With this paper I focus on the effort and time spent before an official asylum decision is made: on the work of persons applying for asylum to convince immigration officials and asylum lawyers of their deservingness, and on the work of lawyers and IND officers to legally deliberate over a person's deservingness. The paper argues that a category of (liberal, humanist) 'compassion' -for the refugee- is translated into a strict set of legal practices and routines performed in a detention centre for 'asylum seekers'. Compassion forms a condition of entrance, of hospitality and, importantly, compassion itself becomes a highly conditional 'mould' of deservingness, one to fit or fail. The paper zooms in on how the legal form of refugee is practiced, performed, recognized, suspended, suspected, and, in the end, decided over. With that I argue that a rationalized form of compassion opens up two possibilities, one of 'welcome' and one of 'unwelcome', of a harsh non-hospitality. I argue that conditional compassion and its selective 'welcoming' produce a continuously repeated national border: a border shouldered by a detention centre, embodied by asylum applicants, and enacted by its bureaucrats and legal 'experts'.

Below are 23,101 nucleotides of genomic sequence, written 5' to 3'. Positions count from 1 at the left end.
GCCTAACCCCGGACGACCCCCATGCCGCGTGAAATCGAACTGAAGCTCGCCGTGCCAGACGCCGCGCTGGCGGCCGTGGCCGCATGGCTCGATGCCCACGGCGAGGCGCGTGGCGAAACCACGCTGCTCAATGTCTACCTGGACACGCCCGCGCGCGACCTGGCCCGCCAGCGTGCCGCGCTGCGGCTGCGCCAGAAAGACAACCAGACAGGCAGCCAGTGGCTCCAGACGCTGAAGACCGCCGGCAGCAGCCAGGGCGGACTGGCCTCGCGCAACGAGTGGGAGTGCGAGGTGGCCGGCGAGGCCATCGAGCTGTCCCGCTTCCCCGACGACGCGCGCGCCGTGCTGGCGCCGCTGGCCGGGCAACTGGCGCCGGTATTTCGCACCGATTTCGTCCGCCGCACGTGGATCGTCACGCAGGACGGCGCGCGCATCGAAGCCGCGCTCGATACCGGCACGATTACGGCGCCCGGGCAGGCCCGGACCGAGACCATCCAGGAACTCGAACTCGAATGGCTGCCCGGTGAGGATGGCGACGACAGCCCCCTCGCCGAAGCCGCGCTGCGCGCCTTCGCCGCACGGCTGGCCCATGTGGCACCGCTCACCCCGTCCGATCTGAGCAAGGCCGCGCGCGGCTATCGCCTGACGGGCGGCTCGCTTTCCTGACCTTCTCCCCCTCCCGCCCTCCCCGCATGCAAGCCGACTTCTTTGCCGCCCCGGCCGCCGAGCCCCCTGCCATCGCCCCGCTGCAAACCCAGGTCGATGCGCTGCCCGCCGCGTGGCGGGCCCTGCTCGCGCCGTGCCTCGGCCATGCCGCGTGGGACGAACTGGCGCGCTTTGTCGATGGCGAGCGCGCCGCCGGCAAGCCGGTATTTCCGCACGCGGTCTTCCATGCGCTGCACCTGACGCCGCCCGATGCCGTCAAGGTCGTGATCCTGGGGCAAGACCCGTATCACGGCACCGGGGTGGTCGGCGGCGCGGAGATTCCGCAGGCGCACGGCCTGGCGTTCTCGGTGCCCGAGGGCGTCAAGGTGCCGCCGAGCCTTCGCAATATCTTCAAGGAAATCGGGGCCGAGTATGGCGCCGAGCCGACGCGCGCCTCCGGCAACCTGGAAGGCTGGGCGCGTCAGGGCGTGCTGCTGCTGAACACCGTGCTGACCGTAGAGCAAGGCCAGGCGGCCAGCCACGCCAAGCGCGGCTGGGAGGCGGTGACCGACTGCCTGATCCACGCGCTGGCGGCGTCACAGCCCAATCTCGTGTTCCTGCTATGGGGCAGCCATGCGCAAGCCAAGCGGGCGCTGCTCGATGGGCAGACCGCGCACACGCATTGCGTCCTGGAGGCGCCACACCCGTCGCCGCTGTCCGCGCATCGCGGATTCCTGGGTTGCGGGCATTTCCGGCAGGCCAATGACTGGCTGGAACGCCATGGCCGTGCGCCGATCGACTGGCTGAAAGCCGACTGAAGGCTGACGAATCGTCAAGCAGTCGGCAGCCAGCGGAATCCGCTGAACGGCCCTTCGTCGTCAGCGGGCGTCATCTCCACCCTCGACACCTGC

Smart borders: re-making borders through technology

Author: Gemma Galdon Clavell (Eticas research and Consulting)  email

Short Abstract

This paper explores how social values and guarantees for fundamental rights can be designed into technological solutions, while at the same time identifying what will be the crucial choices that will shape not only the future of our borders, but also the permeability of our societies.

Long Abstract

Since 9/11, airports and border crossing areas have become critical infrastructures and, some may say, states of exception. Enhanced security measures have turned airports into dense data ecosystems. Passenger purchase and travel details are shared, often across borders, among authorities and operators (e.g. PNR), automated border gates (e-Gates) respond to biometrics-enabled identity documents (2nd generation e-Passports), and "no fly lists" and other watch lists rely on the interoperability of these and other databases. At the same time, new forms of mechanical sorting arise, which reinforce social divisions.